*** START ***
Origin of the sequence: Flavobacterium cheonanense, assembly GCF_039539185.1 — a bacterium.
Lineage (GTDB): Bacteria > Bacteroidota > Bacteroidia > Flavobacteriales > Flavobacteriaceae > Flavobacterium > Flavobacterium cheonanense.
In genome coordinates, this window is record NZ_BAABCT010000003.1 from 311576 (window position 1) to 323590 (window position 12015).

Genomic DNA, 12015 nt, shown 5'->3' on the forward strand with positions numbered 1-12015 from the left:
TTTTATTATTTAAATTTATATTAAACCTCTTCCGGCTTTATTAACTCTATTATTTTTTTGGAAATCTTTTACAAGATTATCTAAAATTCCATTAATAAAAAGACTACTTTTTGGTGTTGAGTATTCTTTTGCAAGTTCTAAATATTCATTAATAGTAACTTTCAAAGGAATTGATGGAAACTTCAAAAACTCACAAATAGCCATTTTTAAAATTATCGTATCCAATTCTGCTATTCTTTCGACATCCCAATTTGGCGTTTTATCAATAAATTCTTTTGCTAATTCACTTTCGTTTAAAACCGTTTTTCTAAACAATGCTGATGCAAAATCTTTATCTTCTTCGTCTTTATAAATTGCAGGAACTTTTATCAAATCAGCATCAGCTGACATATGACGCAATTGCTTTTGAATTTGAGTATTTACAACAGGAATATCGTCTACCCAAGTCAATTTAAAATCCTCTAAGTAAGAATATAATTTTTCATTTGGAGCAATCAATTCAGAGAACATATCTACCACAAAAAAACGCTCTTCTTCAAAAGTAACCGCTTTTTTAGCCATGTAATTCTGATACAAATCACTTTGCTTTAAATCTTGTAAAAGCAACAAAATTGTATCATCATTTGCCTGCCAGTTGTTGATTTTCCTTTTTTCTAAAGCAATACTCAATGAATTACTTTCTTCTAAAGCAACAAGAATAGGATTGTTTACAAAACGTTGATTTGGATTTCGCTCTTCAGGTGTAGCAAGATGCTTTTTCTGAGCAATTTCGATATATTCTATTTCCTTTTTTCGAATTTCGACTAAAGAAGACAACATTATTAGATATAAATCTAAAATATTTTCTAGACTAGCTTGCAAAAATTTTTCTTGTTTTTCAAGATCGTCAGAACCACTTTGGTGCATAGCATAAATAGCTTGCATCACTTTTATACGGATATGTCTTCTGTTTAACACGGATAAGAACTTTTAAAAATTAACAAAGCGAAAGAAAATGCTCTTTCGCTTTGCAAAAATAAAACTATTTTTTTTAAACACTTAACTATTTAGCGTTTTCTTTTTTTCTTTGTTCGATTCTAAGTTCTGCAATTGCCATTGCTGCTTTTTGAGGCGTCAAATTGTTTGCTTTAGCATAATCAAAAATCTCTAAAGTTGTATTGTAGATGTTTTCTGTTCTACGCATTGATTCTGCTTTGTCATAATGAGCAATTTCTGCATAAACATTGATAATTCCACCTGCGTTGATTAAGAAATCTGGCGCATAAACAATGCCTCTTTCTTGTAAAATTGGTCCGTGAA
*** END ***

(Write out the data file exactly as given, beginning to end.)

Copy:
Origin of the sequence: Flavobacterium cheonanense, assembly GCF_039539185.1 — a bacterium.
Lineage (GTDB): Bacteria > Bacteroidota > Bacteroidia > Flavobacteriales > Flavobacteriaceae > Flavobacterium > Flavobacterium cheonanense.
In genome coordinates, this window is record NZ_BAABCT010000003.1 from 311576 (window position 1) to 323590 (window position 12015).

Genomic DNA, 12015 nt, shown 5'->3' on the forward strand with positions numbered 1-12015 from the left:
TTTTATTATTTAAATTTATATTAAACCTCTTCCGGCTTTATTAACTCTATTATTTTTTTGGAAATCTTTTACAAGATTATCTAAAATTCCATTAATAAAAAGACTACTTTTTGGTGTTGAGTATTCTTTTGCAAGTTCTAAATATTCATTAATAGTAACTTTCAAAGGAATTGATGGAAACTTCAAAAACTCACAAATAGCCATTTTTAAAATTATCGTATCCAATTCTGCTATTCTTTCGACATCCCAATTTGGCGTTTTATCAATAAATTCTTTTGCTAATTCACTTTCGTTTAAAACCGTTTTTCTAAACAATGCTGATGCAAAATCTTTATCTTCTTCGTCTTTATAAATTGCAGGAACTTTTATCAAATCAGCATCAGCTGACATATGACGCAATTGCTTTTGAATTTGAGTATTTACAACAGGAATATCGTCTACCCAAGTCAATTTAAAATCCTCTAAGTAAGAATATAATTTTTCATTTGGAGCAATCAATTCAGAGAACATATCTACCACAAAAAAACGCTCTTCTTCAAAAGTAACCGCTTTTTTAGCCATGTAATTCTGATACAAATCACTTTGCTTTAAATCTTGTAAAAGCAACAAAATTGTATCATCATTTGCCTGCCAGTTGTTGATTTTCCTTTTTTCTAAAGCAATACTCAATGAATTACTTTCTTCTAAAGCAACAAGAATAGGATTGTTTACAAAACGTTGATTTGGATTTCGCTCTTCAGGTGTAGCAAGATGCTTTTTCTGAGCAATTTCGATATATTCTATTTCCTTTTTTCGAATTTCGACTAAAGAAGACAACATTATTAGATATAAATCTAAAATATTTTCTAGACTAGCTTGCAAAAATTTTTCTTGTTTTTCAAGATCGTCAGAACCACTTTGGTGCATAGCATAAATAGCTTGCATCACTTTTATACGGATATGTCTTCTGTTTAACACGGATAAGAACTTTTAAAAATTAACAAAGCGAAAGAAAATGCTCTTTCGCTTTGCAAAAATAAAACTATTTTTTTTAAACACTTAACTATTTAGCGTTTTCTTTTTTTCTTTGTTCGATTCTAAGTTCTGCAATTGCCATTGCTGCTTTTTGAGGCGTCAAATTGTTTGCTTTAGCATAATCAAAAATCTCTAAAGTTGTATTGTAGATGTTTTCTGTTCTACGCATTGATTCTGCTTTGTCATAATGAGCAATTTCTGCATAAACATTGATAATTCCACCTGCGTTGATTAAGAAATCTGGCGCATAAACAATGCCTCTTTCTTGTAAAATTGGTCCGTGAA